Curbside Fiction: The Trip Home


Lonny walked out of the hospital to be greeted by a humid and sweltering July evening.  Pausing to let his eyes adjust to the darkness, he aimed himself toward the lot where he had parked his 1964 Ford Galaxie.

It had been a long, tormenting day.  Today had been a day when you knew you were closing a door upon a chapter of your life, knowing things would never quite be the same again.  His hopes were vanquished and he was in a highly foul mood.  Being tired amplified his sourness, as did the one-hour drive home he was dreading.

Nearing the Galaxie, Lonny fiddled around in his pocket for his keys.  As he started his nearly new Galaxie and turned on the air conditioning, listening to the eagerness of the 352 awaiting input, he realized he had a little treat in the glove compartment that would help keep him alert for the drive back.  Reaching over into the glove box, he pulled out his cherished chewing tobacco.

Lonny’s wife Caroline was appalled about his tobacco habit.  She said it was uncouth and urged him to quit.  It had been the only real source of disagreement in their nearly twenty-year relationship.

As Lonny was stuffing his lower lip, he realized next month would be the twenty year mark since he and Caroline had met.  Two decades?  Lonny was trying to comprehend where the time had gone.

b24 Liberator

Letting the rush of nicotine enter his system and soothe his nerves, Lonny’s thoughts migrated back to that fateful rainy, August day in 1944.  He had been stationed at a U.S. air base in England; he had heard the crashing of the B-24 over the thunderstorm and was one of the first responders.

Lonny had received some moderate burns in the midst of trying to save those in the school.  Caroline was working in the aid station and dressed his wounds.  While his original efforts had been horrifyingly futile, Lonny and Caroline were likely the only two people among the throng in the small English village that day to have found a ray of sunshine.  They married soon thereafter and as her family had perished in bombings during the Battle of Britain, she went to live with Lonny’s parents near Kansas City.


Entranced by the sounds of the 352, Lonny continued to sit in his idling Galaxie.  He realized he was flirting with becoming bitter about a number of the injustices contained in life; while not a bitter person by nature, Lonny felt himself wanting to succumb to the alluring propositions bitterness contained.  Lonny tried to rationalize this urge for bitterness, almost convincing himself in how it was justified.

Lonny figured harboring bitterness was a perverse privilege.  With Caroline having lost everyone, their goal was to have a large, vibrant family.  Nearly twenty years into their marriage, they had been unable to begin fulfilling that goal.  Life had always been centered around that goal, always preparing for “that special day” that never arrived.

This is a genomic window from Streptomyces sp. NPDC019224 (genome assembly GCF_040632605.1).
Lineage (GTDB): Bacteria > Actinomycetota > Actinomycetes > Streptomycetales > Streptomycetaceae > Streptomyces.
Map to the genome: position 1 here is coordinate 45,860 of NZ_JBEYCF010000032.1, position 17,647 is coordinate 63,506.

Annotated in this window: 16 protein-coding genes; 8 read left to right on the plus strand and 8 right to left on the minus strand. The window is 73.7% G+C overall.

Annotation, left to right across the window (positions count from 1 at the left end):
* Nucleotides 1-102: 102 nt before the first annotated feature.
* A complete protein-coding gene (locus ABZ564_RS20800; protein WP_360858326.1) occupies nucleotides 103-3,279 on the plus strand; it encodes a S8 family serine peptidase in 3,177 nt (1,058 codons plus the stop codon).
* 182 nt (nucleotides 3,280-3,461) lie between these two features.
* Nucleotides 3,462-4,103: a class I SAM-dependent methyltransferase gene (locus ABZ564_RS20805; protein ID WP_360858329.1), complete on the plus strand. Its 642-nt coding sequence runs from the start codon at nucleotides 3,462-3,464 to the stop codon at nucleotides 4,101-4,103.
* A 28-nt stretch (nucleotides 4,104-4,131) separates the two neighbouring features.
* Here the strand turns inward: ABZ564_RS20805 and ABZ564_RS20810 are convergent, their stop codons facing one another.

Even the 352 murmuring in the background was part of their ongoing exercise in futility.  They had always owned sedans in a perpetual effort to be prepared for when there would be more passengers to ferry.  Now it was official; it wasn’t going to happen.

Thinking further, Lonny was teetering on the brink of fully committing to this bitterness.  He knew there were no promises in life, no guarantees of milk and honey.  Yet here he was, having spent nearly two decades watching all of his fellow veterans having copious numbers of children, some even beginning to become grandfathers, and he and Caroline had nothing.  All he could do was return the favor she originally bestowed upon him, a cyclical return that always had Caroline doubled over in pain, crying for relief that Lonny could not provide.


Sinking into the bench seat of his Galaxie, Lonny kept having thoughts swirl through his head; despite the immigration chaos early on in their marriage, along with the monthly hell she experienced, Lonny wouldn’t have done a thing differently when it came to Caroline.  Despite the years, the laugh lines, and the indescribable angst, Lonny wouldn’t have traded her for the world.  The sharp sense of humor, the melodious lilt of her voice, her generous and kind-hearted personality – how could he not be captivated by her?

Even upon their first meeting, the convergence of two astoundingly different people, Lonny knew he would never be the same.  That day was another time when a new chapter of life opened, a chapter he was still enjoying.

It was then the realization hit.  That rainy August day in that English village had been a day of new chapters in life for many other people, also.  With a tremendous startle intermingled with a sharply selfish guilt, Lonny realized he had been blessed with a happy, new chapter on that fateful day.  Many, many others had been inducted into a very dark chapter.

Rolling down the window to spit out his tobacco juice, Lonny rebounded from his self-pity, becoming cognizant of how tremendously worse he could have it.  Smiling with a sense of relief, Lonny put the Galaxie in gear, knowing he would see Caroline tomorrow, and headed for home.